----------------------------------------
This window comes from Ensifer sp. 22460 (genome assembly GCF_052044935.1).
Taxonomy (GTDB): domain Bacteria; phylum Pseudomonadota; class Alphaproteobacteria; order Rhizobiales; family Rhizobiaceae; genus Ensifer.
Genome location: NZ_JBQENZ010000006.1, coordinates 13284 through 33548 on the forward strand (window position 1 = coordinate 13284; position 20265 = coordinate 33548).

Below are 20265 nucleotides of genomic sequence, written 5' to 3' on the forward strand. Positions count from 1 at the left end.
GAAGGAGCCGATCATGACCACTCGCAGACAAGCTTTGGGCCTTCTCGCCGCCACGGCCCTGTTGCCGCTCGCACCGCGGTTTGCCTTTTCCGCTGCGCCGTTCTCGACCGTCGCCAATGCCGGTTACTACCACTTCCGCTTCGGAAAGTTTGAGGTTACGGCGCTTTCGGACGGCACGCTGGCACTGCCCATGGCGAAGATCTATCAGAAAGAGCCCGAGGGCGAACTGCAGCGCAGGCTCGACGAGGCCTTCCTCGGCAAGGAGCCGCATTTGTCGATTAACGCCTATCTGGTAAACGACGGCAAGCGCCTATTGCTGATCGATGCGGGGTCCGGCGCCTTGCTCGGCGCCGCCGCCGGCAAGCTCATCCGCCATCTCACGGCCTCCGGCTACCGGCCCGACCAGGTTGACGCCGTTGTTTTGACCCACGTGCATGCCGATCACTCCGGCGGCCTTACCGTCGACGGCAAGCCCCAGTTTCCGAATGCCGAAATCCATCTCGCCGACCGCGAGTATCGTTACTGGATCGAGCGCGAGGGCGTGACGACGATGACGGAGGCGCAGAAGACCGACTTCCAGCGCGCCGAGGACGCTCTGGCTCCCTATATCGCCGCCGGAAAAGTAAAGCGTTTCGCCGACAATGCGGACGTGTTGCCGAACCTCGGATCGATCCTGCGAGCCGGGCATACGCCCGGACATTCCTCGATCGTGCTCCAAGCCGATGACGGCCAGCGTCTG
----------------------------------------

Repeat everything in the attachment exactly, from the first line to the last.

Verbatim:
This window comes from Ensifer sp. 22460 (genome assembly GCF_052044935.1).
Taxonomy (GTDB): domain Bacteria; phylum Pseudomonadota; class Alphaproteobacteria; order Rhizobiales; family Rhizobiaceae; genus Ensifer.
Genome location: NZ_JBQENZ010000006.1, coordinates 13284 through 33548 on the forward strand (window position 1 = coordinate 13284; position 20265 = coordinate 33548).

Below are 20265 nucleotides of genomic sequence, written 5' to 3' on the forward strand. Positions count from 1 at the left end.
GAAGGAGCCGATCATGACCACTCGCAGACAAGCTTTGGGCCTTCTCGCCGCCACGGCCCTGTTGCCGCTCGCACCGCGGTTTGCCTTTTCCGCTGCGCCGTTCTCGACCGTCGCCAATGCCGGTTACTACCACTTCCGCTTCGGAAAGTTTGAGGTTACGGCGCTTTCGGACGGCACGCTGGCACTGCCCATGGCGAAGATCTATCAGAAAGAGCCCGAGGGCGAACTGCAGCGCAGGCTCGACGAGGCCTTCCTCGGCAAGGAGCCGCATTTGTCGATTAACGCCTATCTGGTAAACGACGGCAAGCGCCTATTGCTGATCGATGCGGGGTCCGGCGCCTTGCTCGGCGCCGCCGCCGGCAAGCTCATCCGCCATCTCACGGCCTCCGGCTACCGGCCCGACCAGGTTGACGCCGTTGTTTTGACCCACGTGCATGCCGATCACTCCGGCGGCCTTACCGTCGACGGCAAGCCCCAGTTTCCGAATGCCGAAATCCATCTCGCCGACCGCGAGTATCGTTACTGGATCGAGCGCGAGGGCGTGACGACGATGACGGAGGCGCAGAAGACCGACTTCCAGCGCGCCGAGGACGCTCTGGCTCCCTATATCGCCGCCGGAAAAGTAAAGCGTTTCGCCGACAATGCGGACGTGTTGCCGAACCTCGGATCGATCCTGCGAGCCGGGCATACGCCCGGACATTCCTCGATCGTGCTCCAAGCCGATGACGGCCAGCGTCTG